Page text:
Wednesday, February 17, 2010

Pierogi with Bilberries

Serves 4

440 g pierogi dough (click HERE for the basic pierogi dough)
300 g wild bilberries (Vaccinium myrtillus)
1 tablespoon flour
200 ml sour cream or thick natural yogurt
1 tablespoon powdered sugar
2 tablespoon butter
3 tablespoons breadcrumbs

Sort out the bilberries and remove all rotten fruits and remaining leaves.
Put the berries in a bowl and delicately mix them with flour; do not mash the fruits.
In a small saucepan, melt butter; add breadcrumbs and fry on a very small flame until gold and crispy. Put aside.
Mix cream with sugar, and put aside.
Prepare pierogi with the berries, and cook them as described in the basic recipe LINK.
Serve immediately after cooking.
Sprinkle with cream and breadcrumbs on top (warm them up right before serving).

I have a sentiment to wild bilberries, as I spent tons of hours in my life picking them up in the summertime. Besides, I like them a lot. They are best fresh, just collected in the morning. Such an opportunity is of course not common nowadays, as I do not live in Poland and even when I visit Kraków, the last thing I think about is to jump into a car at 5 a.m., and drive several kilometers to find a forest, and the fruits. I buy my berries on a local market from local women, who come regularly from outside Kraków. The berries are still cheap, much more than in France, as all other wild fruits, where I cannot afford them to buy in wholesale quantities.

I like these berries the most with just a bit of thick, natural yogurt, some vanilla grains and a pinch or two of sugar.
And, of course, in pierogi, as a filling.
I am a great fan of pierogi, but not a huge amateur of fruits. In Poland, during summertime, people cook a lot of pierogi with various fruits inside. Those with wild bilberries I like the most. As a dressing, except for cream or thick yoghurt, I always add a bit of breadcrumbs delicately fried on a frying pan with freshly melted butter - this is so unhealthy, but awfully tasty!
You can find those pierogi in the summertime in nearly every bar mleczny (“milk bar” - a type of quick restaurant, about which I will write later), cantina, pierogarnia (a type of restaurant carrying only pierogi) as well as better restaurants serving traditional food.
Those pierogi may be eaten cold, as a dessert, but then the dough, in my opinion, is too tough, and I prefer them just cooked, served hot.


Pascal said...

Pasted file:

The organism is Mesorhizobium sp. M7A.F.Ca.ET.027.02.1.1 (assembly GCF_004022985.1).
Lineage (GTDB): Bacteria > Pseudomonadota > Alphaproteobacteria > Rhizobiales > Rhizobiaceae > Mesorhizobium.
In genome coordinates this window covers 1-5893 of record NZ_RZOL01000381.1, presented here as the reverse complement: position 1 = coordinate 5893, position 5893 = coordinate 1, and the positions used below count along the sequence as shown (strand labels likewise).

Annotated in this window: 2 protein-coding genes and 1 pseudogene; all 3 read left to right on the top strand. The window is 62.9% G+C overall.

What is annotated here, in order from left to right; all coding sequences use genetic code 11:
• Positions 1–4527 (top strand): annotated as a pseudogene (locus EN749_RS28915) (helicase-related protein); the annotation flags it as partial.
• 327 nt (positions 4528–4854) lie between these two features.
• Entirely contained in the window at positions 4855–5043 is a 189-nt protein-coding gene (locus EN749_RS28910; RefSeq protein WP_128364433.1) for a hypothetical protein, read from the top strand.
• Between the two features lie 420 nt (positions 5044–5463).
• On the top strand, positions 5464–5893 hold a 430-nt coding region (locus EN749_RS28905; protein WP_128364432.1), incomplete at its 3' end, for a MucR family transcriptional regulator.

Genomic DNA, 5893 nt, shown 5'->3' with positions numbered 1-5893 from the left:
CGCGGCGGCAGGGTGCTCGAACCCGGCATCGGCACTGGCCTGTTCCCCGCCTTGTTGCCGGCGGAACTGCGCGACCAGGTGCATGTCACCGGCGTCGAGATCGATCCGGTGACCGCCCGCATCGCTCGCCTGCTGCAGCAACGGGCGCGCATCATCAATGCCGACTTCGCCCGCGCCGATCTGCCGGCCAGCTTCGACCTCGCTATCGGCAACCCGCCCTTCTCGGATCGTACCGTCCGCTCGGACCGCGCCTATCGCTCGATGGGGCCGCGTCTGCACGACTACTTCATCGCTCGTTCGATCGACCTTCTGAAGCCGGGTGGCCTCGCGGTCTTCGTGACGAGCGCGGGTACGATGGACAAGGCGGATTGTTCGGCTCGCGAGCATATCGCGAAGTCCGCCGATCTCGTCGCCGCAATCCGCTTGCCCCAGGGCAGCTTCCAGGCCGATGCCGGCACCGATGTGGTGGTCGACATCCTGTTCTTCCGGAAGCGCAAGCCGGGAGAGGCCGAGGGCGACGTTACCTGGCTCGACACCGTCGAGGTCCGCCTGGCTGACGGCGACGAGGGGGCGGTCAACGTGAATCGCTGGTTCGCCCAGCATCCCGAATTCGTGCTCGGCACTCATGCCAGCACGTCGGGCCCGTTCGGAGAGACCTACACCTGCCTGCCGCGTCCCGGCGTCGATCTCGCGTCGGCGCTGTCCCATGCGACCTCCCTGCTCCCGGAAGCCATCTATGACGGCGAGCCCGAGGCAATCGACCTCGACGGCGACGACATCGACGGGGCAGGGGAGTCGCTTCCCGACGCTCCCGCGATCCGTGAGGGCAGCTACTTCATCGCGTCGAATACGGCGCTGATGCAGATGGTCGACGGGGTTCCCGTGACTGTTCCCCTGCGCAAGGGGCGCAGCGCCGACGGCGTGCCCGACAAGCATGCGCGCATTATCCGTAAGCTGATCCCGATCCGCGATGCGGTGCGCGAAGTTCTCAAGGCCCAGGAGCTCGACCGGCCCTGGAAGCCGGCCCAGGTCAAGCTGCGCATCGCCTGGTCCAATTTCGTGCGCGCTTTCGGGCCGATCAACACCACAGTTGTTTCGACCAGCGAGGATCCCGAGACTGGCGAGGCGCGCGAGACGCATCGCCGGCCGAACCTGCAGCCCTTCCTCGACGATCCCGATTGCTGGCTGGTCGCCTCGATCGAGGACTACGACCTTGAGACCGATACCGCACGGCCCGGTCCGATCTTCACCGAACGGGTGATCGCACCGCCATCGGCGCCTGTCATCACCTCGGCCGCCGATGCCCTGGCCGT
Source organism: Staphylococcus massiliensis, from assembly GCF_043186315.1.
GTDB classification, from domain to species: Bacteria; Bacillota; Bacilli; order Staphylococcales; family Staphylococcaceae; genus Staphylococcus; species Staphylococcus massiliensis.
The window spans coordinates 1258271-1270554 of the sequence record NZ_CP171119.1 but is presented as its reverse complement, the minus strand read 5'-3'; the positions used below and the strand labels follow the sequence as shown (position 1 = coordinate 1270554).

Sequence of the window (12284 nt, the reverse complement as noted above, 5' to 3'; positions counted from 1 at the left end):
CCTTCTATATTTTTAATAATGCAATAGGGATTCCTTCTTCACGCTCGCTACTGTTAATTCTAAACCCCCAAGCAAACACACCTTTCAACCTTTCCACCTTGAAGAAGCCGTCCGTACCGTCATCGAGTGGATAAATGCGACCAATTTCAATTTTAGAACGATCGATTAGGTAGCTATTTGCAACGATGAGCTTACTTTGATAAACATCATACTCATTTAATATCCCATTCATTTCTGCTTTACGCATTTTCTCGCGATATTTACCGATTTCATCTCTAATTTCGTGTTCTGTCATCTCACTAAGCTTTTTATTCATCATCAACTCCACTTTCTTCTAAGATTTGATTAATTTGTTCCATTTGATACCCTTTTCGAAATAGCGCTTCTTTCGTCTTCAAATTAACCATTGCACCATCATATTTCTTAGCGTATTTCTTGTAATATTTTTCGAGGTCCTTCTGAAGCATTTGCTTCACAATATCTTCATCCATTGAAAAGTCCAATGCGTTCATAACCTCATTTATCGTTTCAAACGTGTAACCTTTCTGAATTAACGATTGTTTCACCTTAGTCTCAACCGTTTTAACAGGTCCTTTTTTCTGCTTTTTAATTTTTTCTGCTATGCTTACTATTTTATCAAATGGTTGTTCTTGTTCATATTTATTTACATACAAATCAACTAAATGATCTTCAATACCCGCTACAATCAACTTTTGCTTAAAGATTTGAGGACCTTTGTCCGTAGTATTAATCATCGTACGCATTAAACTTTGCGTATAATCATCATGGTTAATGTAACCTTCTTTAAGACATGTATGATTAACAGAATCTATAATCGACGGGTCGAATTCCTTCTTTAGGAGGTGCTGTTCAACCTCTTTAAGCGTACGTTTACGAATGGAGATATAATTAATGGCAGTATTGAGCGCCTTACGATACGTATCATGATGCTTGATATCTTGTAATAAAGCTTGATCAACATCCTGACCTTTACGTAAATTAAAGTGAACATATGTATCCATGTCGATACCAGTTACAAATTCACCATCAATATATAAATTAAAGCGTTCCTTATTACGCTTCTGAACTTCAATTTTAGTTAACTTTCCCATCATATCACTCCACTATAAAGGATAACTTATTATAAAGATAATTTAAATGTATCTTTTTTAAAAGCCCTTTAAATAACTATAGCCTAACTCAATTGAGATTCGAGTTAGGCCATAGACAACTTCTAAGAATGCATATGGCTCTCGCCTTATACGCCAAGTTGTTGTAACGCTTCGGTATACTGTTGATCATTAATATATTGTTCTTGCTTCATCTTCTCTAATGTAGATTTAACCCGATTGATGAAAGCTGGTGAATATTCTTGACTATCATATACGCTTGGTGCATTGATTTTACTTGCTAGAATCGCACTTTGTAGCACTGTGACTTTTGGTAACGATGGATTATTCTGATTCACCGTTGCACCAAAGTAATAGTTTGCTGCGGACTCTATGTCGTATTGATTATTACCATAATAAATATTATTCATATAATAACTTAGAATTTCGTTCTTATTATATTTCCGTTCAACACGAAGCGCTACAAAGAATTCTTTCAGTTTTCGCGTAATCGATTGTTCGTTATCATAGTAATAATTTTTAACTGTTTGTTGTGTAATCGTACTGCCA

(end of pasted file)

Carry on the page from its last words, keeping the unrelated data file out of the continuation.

This is Great!

Szalony Kucharz said...

The professional presentation, as well as the detailed recipe make it hard to believe that these are typical, homemade dishes that our moms and grannies used to make. (except for oscypek maybe, which was and still is sort of a specialty item, not easily available in the northern regions of Poland) Way to go, Magda! If you keep it up, you'll soon put Polish cuisine on every gourmand's map.

Anonymous said...

Magdalena, congratulations ! Looks like a great blog has just appeared on the cyber cooking e-market ! Your beautifully illustrated recipes are more like culinary stories. Every ethnic cuisine has its delicious secrets and food jewels - and Polish has too. I hope your blog will grow in the same manner as you just started it ! Bon apetit - smacznego !

Polish gourmet cuisine afficionado

Magdalena said...

Hello Szalony Kucharz!
Thanks a lot for your encouraging comment!…I will try to do my best so the blog will be interesting even for those who know Polish cooking…. of course, the recipes presented in my blog are my family recipes, sometimes a bit “upgraded” as I avoid the excess of pork back fat, for example…. So I realize that many of you, who know Polish culinary traditions and cook Polish food, may have some objections and comments…! I am open to all constructive comments, also as regards my English, as I am not a native speaker, nor a translator.

Magdalena said...

Polish gourmet cuisine aficionado…thanks for your comment, as well. I am the author of the pictures, although I do not know much about photography and it is a huge improvisation!

Karolina said...

This is my favourite polish food - sweet or savoury - doesn't matter. I love pierogi. :) I wish I could take such beautiful photos.

Anonymous said...

Do you mean "blueberries" (Fr. myrtilles/bleuets) rather than "bilberries'?

Otherwise everything looks tasty!

Magdalena said...

Hello, anonymous
I mean “bilberry”, a small berry from the same family as “bluberry”.
Its latin term is Vaccinium myrtillus.
According to Wikipedia, the English equivalent is a bilberry, and the French - myrtille commune.
Following Wikipedia, one characteristic of bilberries is that they produce single or paired berries on the bush instead of clusters, as the blueberries do.
The Bilberry fruit is smaller than that of the blueberry and similar in taste. Bilberries are darker in colour, and usually appear near black with a slight shade of blue. While the blueberry's fruit pulp is light green, the bilberry's is red or purple, heavily staining the fingers and lips of consumers eating the raw fruit.
Bilberries are softer and juicier than blueberries, making them difficult to transport.

Magdalena said...

thanks !
as far as I remember, you take beautiful photos...!

Mich said...


Magdalena said...

Mich, dzieki!

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